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randomized response


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'randomized response' can also refer to...

randomized response

randomized response

randomized response n.

randomized response n.

Representing Response Times as Random Variables

Magnetotelluric response of a randomly layered earth

A Randomized Response Approach to Dichotomous Choice Contingent Valuation

Measuring Voter Turnout By Using The Randomized Response Technique Evidence Calling Into Question The Method’s Validity

Response to Letter: Randomized Trial of Weight Loss and Total Mortality

A Randomized Controlled Trial of Brief Intervention by Interactive Voice Response

Randomized Trial of Different Screening Strategies for Colorectal Cancer: Patient Response and Detection Rates

RESPONSE: Re: Selenium Supplementation and Secondary Prevention of Nonmelanoma Skin Cancer in a Randomized Trial

RESPONSE: Re: Role of Detection Method in Predicting Breast Cancer Survival: Analysis of Randomized Screening Trials

Response: Re: Conjugated Equine Estrogen and Risk of Benign Proliferative Breast Disease: A Randomized Controlled Trial

Response: Re: Promoting Regular Mammography Screening I. A Systematic Assessment of Validity in a Randomized Trial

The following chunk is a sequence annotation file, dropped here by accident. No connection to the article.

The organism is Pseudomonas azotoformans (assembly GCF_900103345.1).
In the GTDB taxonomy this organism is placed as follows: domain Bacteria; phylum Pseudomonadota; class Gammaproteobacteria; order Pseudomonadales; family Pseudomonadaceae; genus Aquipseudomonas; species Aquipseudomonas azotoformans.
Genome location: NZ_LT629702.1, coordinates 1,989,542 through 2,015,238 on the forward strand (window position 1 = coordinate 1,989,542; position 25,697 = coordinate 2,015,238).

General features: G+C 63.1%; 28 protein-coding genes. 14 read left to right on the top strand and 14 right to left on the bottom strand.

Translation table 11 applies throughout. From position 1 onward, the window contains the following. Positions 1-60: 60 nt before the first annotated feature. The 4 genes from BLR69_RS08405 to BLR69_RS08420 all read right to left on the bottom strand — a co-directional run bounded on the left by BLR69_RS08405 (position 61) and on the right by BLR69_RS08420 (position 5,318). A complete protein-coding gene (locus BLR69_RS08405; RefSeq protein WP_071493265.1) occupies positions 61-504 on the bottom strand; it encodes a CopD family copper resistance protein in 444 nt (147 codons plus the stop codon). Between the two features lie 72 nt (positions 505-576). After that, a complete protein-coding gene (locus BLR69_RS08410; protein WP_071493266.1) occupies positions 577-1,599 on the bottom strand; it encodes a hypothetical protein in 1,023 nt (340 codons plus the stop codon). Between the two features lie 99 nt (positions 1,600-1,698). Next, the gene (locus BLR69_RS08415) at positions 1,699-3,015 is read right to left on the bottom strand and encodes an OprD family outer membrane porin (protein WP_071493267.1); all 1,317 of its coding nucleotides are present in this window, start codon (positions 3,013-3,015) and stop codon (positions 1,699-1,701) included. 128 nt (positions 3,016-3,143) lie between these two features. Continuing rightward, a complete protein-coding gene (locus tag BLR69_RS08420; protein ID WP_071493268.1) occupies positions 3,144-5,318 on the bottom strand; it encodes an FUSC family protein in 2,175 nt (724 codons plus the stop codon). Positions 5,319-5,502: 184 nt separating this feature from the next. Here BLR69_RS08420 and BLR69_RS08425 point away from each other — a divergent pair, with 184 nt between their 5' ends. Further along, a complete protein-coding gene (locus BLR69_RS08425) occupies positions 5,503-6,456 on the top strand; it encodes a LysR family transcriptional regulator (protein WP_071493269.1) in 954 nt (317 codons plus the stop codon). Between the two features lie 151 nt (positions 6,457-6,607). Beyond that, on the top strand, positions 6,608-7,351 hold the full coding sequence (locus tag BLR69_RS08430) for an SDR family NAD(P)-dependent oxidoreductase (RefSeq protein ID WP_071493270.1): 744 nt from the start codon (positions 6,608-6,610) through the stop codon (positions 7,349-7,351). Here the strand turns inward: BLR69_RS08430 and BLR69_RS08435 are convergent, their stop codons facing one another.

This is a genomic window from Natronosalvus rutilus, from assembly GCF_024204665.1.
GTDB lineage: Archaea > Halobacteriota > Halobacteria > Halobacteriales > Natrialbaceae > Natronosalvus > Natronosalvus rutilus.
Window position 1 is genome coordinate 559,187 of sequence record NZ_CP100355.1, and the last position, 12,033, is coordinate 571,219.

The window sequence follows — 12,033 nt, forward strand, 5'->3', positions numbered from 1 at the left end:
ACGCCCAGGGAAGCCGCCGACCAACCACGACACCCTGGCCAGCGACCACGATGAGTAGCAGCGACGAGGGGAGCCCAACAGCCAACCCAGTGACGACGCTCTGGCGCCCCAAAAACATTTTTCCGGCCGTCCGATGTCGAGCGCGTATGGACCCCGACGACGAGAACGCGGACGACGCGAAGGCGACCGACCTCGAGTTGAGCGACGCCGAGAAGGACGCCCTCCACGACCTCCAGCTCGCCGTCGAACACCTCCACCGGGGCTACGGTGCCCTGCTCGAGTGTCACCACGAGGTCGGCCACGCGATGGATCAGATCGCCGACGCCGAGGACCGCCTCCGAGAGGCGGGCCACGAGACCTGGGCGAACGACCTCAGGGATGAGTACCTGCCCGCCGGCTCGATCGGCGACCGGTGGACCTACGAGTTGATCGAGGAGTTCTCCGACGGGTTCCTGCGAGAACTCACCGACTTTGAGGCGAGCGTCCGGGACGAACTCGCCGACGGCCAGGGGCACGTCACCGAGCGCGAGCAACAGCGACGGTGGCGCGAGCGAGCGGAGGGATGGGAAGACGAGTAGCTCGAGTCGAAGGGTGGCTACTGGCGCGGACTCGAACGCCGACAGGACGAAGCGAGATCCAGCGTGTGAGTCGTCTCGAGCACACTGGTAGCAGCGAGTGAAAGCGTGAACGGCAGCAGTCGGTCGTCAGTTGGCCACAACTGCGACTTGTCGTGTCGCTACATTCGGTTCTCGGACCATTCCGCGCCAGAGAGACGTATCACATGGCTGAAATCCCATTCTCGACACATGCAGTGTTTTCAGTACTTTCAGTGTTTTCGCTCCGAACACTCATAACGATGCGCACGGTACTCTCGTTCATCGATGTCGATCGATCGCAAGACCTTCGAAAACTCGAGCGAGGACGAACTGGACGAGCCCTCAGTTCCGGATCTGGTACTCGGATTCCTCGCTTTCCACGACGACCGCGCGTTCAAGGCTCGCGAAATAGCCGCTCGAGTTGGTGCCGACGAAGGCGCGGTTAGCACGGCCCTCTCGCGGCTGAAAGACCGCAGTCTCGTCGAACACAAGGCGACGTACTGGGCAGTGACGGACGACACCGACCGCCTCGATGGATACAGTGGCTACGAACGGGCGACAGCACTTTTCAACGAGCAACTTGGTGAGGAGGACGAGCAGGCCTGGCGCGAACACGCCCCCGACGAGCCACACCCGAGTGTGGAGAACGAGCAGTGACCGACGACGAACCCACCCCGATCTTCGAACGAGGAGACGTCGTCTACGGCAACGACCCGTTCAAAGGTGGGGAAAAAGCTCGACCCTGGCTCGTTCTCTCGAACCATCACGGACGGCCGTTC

Response: Re: Racial Disparities in Cancer Survival Among Randomized Clinical Trials of the Southwest Oncology Group

Response: Re: Sunscreen Use and Duration of Sun Exposure: a Double-Blind, Randomized Trial

Response - Re: Quality of Life in Advanced Prostate Cancer: Results of a Randomized Therapeutic Trial

Response More About: Sunscreen Use and Duration of Sun Exposure: a Double-Blind, Randomized Trial

 

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A technique designed to reduce or eliminate evasive response bias in survey research on sensitive issues by preserving respondent confidentiality through randomization. For example, an investigator might instruct the respondents as follows: Toss a coin privately and then answer Yes if either your coin fell heads or you have smoked cannabis, otherwise answer No. With a sample size of 1,000, we would expect 500 Yes replies if none of the respondents had smoked cannabis; additional Yes responses would suggest that some respondents whose coins fell tails also replied Yes, and the proportion who had smoked cannabis could be estimated from the results without identifying the individuals concerned. If 580 answered Yes, then we might assume that approximately 80 of the 500 whose coins fell tails answered Yes, and we could therefore estimate the proportion of the population who have smoked cannabis to be 80/500 = 16 per cent, and this conclusion could be reached without having identified any individual cannabis smokers. The technique was first proposed by the US economist Stanley Leon Warner (1928–92) in an article in the Journal of the American Statistical Association in 1965. See also non-reactive measure, reactivity.

Subjects: Psychology.


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